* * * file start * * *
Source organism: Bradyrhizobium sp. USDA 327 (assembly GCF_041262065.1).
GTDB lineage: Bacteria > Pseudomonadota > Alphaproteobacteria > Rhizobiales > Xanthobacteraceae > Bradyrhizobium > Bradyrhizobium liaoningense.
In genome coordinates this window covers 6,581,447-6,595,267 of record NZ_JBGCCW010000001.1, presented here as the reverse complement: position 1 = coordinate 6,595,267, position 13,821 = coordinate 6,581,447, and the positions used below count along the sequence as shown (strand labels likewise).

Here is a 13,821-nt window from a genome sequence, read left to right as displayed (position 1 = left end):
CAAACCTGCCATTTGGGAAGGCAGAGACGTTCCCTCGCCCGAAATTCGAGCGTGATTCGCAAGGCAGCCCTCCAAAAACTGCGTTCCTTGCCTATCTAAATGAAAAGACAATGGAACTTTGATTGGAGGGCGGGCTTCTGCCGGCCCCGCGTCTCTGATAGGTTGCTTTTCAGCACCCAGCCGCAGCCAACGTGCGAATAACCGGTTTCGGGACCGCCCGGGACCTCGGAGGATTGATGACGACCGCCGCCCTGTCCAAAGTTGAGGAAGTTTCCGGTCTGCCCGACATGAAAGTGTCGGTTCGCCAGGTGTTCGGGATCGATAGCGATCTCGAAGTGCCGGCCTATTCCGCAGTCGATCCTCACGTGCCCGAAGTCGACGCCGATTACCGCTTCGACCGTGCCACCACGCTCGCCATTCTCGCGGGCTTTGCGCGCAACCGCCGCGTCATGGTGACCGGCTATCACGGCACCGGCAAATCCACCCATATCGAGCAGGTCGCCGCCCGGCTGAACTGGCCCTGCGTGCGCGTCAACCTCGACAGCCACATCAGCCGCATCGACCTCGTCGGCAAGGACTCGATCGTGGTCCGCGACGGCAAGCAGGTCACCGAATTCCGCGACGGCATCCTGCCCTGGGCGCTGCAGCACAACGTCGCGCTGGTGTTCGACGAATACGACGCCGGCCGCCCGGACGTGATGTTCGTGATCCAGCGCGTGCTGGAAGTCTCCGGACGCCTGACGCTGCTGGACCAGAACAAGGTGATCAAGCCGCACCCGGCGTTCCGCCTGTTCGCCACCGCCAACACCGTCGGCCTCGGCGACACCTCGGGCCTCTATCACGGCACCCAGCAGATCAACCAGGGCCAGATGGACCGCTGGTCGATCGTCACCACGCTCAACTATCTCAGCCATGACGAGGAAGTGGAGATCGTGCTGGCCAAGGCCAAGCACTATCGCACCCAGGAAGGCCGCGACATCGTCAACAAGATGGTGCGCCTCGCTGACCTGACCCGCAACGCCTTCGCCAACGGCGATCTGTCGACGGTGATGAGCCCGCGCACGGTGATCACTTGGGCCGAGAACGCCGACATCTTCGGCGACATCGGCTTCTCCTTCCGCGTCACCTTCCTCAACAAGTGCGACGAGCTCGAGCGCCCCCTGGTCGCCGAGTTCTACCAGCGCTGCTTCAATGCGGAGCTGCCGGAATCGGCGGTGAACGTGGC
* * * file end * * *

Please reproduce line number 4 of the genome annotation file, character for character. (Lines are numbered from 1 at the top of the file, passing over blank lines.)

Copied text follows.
Here is a 13,821-nt window from a genome sequence, read left to right as displayed (position 1 = left end):